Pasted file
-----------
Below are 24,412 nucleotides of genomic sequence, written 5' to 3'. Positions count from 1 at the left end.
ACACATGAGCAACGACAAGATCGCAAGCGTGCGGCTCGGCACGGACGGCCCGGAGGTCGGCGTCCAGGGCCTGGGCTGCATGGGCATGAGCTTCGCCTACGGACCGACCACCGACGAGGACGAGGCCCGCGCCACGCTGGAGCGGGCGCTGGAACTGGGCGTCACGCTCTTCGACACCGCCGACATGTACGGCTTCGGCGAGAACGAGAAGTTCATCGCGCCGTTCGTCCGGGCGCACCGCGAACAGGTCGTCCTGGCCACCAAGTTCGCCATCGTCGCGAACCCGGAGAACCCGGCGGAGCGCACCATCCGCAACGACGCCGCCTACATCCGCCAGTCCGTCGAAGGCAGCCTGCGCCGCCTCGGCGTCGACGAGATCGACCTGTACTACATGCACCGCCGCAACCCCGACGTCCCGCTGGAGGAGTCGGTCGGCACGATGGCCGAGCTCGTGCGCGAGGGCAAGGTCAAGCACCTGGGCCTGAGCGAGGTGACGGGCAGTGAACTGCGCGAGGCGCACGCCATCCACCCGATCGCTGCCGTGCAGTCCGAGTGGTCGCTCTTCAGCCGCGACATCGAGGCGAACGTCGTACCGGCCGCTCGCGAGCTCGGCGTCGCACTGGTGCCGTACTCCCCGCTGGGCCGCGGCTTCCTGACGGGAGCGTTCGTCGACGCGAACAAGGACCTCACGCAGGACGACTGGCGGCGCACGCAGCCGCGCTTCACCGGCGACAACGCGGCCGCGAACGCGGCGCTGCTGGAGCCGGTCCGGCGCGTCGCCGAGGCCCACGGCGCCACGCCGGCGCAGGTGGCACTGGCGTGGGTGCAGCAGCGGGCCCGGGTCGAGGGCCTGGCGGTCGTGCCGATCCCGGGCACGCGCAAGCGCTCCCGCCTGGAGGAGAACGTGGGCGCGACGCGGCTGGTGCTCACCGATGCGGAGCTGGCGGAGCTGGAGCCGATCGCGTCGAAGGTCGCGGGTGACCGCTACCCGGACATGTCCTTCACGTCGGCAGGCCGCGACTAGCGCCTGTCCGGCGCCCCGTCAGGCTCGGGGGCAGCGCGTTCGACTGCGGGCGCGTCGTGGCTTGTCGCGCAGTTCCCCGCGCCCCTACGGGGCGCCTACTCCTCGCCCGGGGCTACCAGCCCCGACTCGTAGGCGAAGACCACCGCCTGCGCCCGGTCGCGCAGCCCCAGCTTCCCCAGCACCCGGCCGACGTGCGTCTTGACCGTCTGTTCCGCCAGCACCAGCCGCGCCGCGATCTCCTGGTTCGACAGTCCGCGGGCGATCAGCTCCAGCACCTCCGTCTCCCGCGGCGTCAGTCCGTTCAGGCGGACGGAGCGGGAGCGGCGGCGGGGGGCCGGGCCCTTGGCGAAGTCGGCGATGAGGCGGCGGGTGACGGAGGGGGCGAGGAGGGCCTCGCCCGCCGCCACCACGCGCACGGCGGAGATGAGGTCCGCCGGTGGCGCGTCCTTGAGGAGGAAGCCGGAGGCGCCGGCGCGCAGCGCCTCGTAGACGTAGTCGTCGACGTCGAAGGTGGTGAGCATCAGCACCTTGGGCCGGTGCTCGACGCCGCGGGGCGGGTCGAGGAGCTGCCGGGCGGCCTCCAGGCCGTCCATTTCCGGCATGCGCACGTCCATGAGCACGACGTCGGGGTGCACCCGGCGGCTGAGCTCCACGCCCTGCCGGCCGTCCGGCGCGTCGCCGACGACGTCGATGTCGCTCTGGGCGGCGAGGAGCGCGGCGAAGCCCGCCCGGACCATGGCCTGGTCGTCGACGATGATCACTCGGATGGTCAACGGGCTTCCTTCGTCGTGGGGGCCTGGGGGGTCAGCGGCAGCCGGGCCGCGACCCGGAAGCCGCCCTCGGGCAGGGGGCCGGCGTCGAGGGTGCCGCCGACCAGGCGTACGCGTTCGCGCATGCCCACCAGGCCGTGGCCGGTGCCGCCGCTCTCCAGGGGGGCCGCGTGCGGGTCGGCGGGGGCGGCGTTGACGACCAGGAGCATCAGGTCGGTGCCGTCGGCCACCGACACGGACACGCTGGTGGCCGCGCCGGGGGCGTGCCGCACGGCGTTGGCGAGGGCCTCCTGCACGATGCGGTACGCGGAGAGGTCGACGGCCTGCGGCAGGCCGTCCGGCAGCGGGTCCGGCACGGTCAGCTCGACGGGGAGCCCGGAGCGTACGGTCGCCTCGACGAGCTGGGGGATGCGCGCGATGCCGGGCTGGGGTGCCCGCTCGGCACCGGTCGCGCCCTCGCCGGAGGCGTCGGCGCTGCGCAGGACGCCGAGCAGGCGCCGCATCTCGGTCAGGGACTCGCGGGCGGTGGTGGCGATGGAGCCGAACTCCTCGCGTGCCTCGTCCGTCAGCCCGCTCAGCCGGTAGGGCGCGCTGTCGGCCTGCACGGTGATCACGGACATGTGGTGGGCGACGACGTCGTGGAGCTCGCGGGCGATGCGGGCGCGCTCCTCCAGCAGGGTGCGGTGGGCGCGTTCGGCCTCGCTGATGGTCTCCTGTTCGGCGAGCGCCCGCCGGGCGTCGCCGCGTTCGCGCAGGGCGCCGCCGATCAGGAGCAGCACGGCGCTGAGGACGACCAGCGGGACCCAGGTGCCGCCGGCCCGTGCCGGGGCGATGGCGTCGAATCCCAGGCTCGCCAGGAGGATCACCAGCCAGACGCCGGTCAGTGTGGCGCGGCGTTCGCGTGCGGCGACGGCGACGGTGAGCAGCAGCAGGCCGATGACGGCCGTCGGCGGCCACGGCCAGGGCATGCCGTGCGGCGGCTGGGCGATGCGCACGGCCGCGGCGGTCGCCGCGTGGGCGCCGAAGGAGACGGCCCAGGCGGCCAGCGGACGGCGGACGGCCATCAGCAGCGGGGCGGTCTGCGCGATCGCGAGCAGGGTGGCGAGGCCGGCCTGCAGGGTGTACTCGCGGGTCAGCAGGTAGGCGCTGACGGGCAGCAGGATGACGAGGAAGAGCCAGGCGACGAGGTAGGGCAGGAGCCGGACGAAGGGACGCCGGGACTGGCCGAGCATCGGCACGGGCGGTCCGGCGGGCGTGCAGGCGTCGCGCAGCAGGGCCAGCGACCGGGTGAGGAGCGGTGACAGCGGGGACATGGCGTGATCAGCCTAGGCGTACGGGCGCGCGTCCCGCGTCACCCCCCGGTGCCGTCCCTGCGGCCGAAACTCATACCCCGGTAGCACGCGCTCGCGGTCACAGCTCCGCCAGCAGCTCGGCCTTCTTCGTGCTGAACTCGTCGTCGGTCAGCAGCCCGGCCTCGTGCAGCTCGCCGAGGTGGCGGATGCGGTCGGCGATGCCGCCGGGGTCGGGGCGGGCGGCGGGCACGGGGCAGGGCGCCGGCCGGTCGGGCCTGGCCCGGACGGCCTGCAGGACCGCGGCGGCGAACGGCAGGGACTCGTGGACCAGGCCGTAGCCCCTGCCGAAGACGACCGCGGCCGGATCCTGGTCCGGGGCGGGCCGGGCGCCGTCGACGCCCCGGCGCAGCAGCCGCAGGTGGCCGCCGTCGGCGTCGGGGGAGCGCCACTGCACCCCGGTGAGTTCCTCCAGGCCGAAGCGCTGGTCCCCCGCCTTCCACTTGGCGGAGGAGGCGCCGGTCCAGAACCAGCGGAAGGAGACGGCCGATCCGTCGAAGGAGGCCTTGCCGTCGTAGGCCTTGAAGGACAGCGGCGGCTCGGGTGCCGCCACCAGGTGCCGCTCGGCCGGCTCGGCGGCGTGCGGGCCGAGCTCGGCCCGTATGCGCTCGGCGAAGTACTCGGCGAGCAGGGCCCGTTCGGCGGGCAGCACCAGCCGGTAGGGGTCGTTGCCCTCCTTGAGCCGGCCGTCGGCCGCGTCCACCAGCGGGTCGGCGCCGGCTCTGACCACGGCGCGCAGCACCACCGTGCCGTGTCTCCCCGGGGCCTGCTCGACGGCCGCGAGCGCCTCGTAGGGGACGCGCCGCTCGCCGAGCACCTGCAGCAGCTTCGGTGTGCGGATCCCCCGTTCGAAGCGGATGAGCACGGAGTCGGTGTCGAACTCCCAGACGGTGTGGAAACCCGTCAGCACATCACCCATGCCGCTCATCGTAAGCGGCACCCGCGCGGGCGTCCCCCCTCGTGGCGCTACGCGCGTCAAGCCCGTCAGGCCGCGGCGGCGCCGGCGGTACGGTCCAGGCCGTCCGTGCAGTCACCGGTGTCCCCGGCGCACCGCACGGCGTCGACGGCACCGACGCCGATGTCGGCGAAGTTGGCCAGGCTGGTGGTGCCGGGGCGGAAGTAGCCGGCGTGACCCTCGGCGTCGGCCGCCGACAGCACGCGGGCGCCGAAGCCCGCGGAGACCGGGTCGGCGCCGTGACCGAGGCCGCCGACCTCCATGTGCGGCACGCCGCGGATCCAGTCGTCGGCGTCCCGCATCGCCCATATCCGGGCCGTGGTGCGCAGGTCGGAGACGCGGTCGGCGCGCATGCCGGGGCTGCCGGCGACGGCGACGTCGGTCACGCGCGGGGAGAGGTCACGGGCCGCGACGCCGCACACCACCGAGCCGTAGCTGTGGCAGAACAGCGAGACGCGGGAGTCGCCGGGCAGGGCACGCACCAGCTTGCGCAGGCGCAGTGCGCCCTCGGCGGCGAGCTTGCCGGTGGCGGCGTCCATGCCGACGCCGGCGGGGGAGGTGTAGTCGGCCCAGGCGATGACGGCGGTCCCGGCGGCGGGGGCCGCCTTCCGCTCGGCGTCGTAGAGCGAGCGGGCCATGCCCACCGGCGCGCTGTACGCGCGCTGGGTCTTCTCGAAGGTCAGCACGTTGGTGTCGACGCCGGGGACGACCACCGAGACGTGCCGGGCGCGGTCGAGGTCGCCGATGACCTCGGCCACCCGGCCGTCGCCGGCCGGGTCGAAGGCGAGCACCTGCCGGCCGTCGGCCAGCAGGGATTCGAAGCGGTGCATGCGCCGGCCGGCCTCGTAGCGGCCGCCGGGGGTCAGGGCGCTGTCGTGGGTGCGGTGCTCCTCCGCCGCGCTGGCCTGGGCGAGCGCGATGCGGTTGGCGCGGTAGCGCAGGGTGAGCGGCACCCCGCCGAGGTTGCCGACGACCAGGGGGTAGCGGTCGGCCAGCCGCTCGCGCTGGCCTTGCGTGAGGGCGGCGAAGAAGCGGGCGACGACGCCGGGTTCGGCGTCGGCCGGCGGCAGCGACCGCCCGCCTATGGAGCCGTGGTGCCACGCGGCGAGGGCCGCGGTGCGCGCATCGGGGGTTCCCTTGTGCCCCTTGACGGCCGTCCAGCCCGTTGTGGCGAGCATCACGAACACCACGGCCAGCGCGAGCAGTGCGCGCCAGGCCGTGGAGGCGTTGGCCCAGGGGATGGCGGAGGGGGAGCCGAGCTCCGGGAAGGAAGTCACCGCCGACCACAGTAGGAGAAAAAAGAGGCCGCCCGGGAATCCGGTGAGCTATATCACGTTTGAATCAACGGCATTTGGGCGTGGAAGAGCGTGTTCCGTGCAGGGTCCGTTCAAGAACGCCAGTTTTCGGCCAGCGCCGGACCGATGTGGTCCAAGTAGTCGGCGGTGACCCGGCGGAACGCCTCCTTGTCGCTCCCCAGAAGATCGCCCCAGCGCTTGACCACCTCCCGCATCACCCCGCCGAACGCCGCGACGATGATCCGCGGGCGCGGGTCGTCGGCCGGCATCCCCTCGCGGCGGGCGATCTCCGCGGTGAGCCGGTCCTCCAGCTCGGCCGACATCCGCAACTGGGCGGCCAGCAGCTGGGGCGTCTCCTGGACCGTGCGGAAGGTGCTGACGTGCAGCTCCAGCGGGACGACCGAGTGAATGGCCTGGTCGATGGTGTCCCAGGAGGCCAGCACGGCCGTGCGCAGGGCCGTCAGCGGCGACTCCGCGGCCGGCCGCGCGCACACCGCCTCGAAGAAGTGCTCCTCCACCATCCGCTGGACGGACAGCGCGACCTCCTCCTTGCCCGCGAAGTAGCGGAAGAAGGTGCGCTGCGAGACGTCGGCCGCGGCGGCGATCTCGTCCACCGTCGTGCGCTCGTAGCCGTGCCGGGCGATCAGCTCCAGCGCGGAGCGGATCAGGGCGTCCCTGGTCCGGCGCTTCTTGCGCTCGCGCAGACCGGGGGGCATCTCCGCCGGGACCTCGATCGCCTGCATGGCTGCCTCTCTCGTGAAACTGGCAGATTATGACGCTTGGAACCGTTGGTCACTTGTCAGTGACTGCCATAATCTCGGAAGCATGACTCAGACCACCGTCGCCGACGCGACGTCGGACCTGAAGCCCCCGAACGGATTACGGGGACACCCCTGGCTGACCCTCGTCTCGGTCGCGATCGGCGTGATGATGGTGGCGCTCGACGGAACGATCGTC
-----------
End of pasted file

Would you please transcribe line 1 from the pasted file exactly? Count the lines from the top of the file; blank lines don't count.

Below are 24,412 nucleotides of genomic sequence, written 5' to 3'. Positions count from 1 at the left end.